What is Content Marketing?
Content marketing is a strategy that fills the digital world with useful content owned by your brand. Content isn’t advertorial or self-promotional. This content serves a purpose greater than promotion such as to provide an educational resource, entertain, spread new ideas, etc.
Main Components of a Content Marketing Program
- Assess your audience. Plan your entire content marketing campaign and strategy before reaching out to bloggers and social media influencers to place your content. Keying in to buyer personas to see what topics and content types your targets seek out and engage with is the backbone to a successful strategy.
- Target. Identify and hone in on the topics of conversation, verticals of influencers and channels in which are best for your brand to place content.
- Place. Reach out to individuals in a personalized manner and work with them on an individual basis to place the best content pertaining to your brand.
- Grow. Give your partners the assets to write about an entire experience with your brand. Track and monitor all earned and placed media. Work with the influencers and topic segmentations that perform the best.
- Organize. Keep track of who posted, what they posted and where they posted so you can grow your network and share content on your own channels.
Why Content Marketing?
- The average marketer places content on seven different platforms.
- The majority of content marketers share three common goals that can all be achieved by partnering with the right influencers in the form of bloggers
- Website traffic increase
- Create higher quality and more engaging content
- Become better storytellers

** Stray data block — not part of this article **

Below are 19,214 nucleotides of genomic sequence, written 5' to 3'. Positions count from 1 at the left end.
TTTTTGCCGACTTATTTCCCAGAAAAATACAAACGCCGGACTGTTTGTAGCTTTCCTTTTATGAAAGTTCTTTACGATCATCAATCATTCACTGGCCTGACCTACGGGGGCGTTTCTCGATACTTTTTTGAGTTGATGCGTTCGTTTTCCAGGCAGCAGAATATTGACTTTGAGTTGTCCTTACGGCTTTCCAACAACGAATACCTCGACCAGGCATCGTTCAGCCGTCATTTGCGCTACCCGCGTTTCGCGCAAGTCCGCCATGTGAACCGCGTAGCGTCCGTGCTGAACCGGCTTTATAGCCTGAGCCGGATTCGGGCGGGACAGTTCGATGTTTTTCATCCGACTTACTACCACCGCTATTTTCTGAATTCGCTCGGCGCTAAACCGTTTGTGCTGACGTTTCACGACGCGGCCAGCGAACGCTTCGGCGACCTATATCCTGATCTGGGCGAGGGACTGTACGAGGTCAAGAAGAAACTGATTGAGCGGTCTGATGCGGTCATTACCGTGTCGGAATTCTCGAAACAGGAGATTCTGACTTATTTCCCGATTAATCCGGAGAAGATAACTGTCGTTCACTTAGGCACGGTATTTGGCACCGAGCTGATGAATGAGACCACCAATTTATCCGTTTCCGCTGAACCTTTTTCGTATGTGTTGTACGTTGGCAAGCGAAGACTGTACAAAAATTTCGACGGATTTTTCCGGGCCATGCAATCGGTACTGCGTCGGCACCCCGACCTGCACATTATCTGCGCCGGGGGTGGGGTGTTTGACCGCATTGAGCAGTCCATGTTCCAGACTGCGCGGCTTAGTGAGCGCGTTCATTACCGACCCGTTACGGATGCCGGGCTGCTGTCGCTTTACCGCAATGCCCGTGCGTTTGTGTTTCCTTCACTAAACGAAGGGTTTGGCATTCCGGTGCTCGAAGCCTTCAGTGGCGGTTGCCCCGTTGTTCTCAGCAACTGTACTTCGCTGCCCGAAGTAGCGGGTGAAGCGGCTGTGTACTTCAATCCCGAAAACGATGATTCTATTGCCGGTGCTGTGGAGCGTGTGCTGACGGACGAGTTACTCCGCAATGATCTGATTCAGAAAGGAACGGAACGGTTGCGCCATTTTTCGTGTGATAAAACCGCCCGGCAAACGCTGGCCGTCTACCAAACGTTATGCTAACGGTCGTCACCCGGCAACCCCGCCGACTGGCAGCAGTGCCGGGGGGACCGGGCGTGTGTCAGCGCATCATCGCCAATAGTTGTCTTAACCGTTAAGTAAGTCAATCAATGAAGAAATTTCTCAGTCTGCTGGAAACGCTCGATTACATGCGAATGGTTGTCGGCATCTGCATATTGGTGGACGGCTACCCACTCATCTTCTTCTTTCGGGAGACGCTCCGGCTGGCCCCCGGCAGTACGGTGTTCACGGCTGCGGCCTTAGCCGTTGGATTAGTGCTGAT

- 70% of marketers are stressing “quality of quantity” and seeking out influencers who will create engaging content.
- 67% of marketers think identifying and engaging audience is a top priority.
- Content marketing is a great strategy to target all satages of the customers journey including customer loyalty and retention.
- Action and social mentions are driven more effectively by “power middle.” Mid-level influencers like bloggers have a smaller but more loyal audience and drive 16 times more engagement than paid media and “mega influencers.”
What Makes Content Marketing Successful?
- Identify niches within content verticals that your target consumers would follow.
- Trial and error. Try different approaches and work with different niches to learn what digital mediums and what types of posts create the most brand engagement.
- Focus on a contextual fit over a numerical fit. A small but super targeted audience is more effective for your campaign than a blogger who is a “sort of” contextual fit but has a lot of Twitter followers.
- Promote all earned media on your own social channels.
- Work with bloggers as a springboard to score mentions across multiple digital channels. Bloggers promote themselves across their social outlets so their influence tends to be on a variety of mediums.
- Have a team or at least a person who is dedicated to consistently producting great content to share.
- When publishing content make sure it is either a piece of thought leadership, entertaining, looks at a situation in a new way, reports on research or trends or is new information.
- Be consistent. Take extra care to make sure the content you put out as well as the content you team up with influencers to produce spreads the same message.
|What they did: This video hosting brand has a series of very helpful tutorials on their site to train their audience in the ways of video marketing. Instead of talking about how “awesome Wistia is” they attract leads by being a thought leader.
Key takeaway: Be a resource, the leads will fall in to place.
|What they did: Bulu Box built a network of bloggers to receive free health suppoement and snack boxes every month in exchange for blog posts. This user generated content approach has thrilled Bulu Box and help them build their brand.
Key takeaway: Consider online influencers as the people who will produce the best content about your brand. Empower them with the necessary information, products and compensation to contantly encourage these earned mentions.
|What they did: By teaming up with food bloggers, Pinterest influencers and other content producing people who coincide with the “healthy food” Whole Foods does an exemplary job of marketing their brand through content they produce in house as well as content produced about the brand from outside parties and even good content having nothing to do with Whole Foods but is of interest to their network.
Key Takeaway: Put what consumers are interested in and don’t sell your brand.